Decriminalization efforts target ISIL-Mafia partnership in marijuana trafficking

The decriminalization of delta-8 THC products, the likes of which are sold at, would strike a huge blow against the Italian Mafia and Islamic State of Iraq and Levant (ISIL), the mob’s trafficking partners in North Africa, Italy’s top prosecutor said.

“Decriminalization or even legalization would definitely be a weapon against traffickers, among whom there could be terrorists who make money off of it,” Franco Roberti told Reuters.

Italy is wasting resources on fighting marijuana trafficking with little results, the country's top prosecutor said.
Italy is pumping resources into fighting marijuana trafficking with little results, the country’s top prosecutor said.

Citing estimates by the United Nations Office on Narcotics and Crime, Roberti said that Italian organized crime earns $36 billion per year from drug trafficking, which includes marijuana and hash (compressed cannabis resin). ISIL is said to get at least seven percent of its income from drug trafficking.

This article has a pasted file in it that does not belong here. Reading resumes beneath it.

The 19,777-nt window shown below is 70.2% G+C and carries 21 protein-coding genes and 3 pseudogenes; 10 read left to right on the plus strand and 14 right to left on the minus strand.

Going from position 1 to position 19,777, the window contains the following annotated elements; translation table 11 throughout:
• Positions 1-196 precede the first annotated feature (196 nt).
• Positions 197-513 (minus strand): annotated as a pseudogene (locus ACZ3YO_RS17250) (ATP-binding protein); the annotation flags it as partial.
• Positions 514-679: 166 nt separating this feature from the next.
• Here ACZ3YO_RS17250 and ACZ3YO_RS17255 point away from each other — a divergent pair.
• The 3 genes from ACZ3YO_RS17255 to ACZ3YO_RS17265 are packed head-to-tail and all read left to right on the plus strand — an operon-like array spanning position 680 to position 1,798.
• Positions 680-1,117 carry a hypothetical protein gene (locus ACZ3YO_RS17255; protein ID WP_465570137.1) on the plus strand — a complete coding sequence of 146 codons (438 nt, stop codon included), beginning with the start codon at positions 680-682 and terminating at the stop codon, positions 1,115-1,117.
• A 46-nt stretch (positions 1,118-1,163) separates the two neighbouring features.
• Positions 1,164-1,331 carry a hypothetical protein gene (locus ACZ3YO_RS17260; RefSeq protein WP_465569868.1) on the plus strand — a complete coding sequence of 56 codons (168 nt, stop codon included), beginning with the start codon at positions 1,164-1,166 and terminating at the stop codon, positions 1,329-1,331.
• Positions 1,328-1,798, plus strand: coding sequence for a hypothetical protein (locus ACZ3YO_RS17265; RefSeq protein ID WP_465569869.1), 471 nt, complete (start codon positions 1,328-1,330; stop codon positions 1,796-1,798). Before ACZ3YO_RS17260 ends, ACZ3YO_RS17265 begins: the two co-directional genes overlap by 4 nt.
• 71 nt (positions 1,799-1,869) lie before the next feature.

The main smuggling route for North African hash runs from Casablanca, Morocco, through Algeria and Tunisia to Tobruk in eastern Libya, Roberti said. The route goes through the coastal city of Sirte, which is controlled by ISIL.

“Certainly ISIL controls the Libya route; it controls the coast along the Gulf of Sirte,” said Roberti.

“International terrorism finances itself with criminal activities that are typical of the mafia, like drug trafficking, smuggling commercial goods, smuggling oil, smuggling archaeological relics and art, kidnapping for ransom, and extortion,” he said.

With security forces swamped by the smuggling of humans, cocaine trafficking, and international terrorism, investigators are spending too much time and energy to combat marijuana trafficking, said Roberti.

“We spend a lot of resources uselessly. We have not succeeded in reducing cannabinoid trafficking. On the contrary, it’s increasing,” said Roberti. “Is it worth using investigative energy to fight street sales of soft drugs?”

Italy’s laws against selling or growing cannabis are severe and can lead to imprisonment. A bipartisan group of lawmakers proposed legalizing marijuana possession and cultivation earlier this year, but it is not supported by the leaders of any major parties.

Roberti suggests that all of Europe, and not just Italy, should be considering a better use of investigative resources: “On decriminalization (of marijuana), there should be an Italian domestic debate, but also a European one.”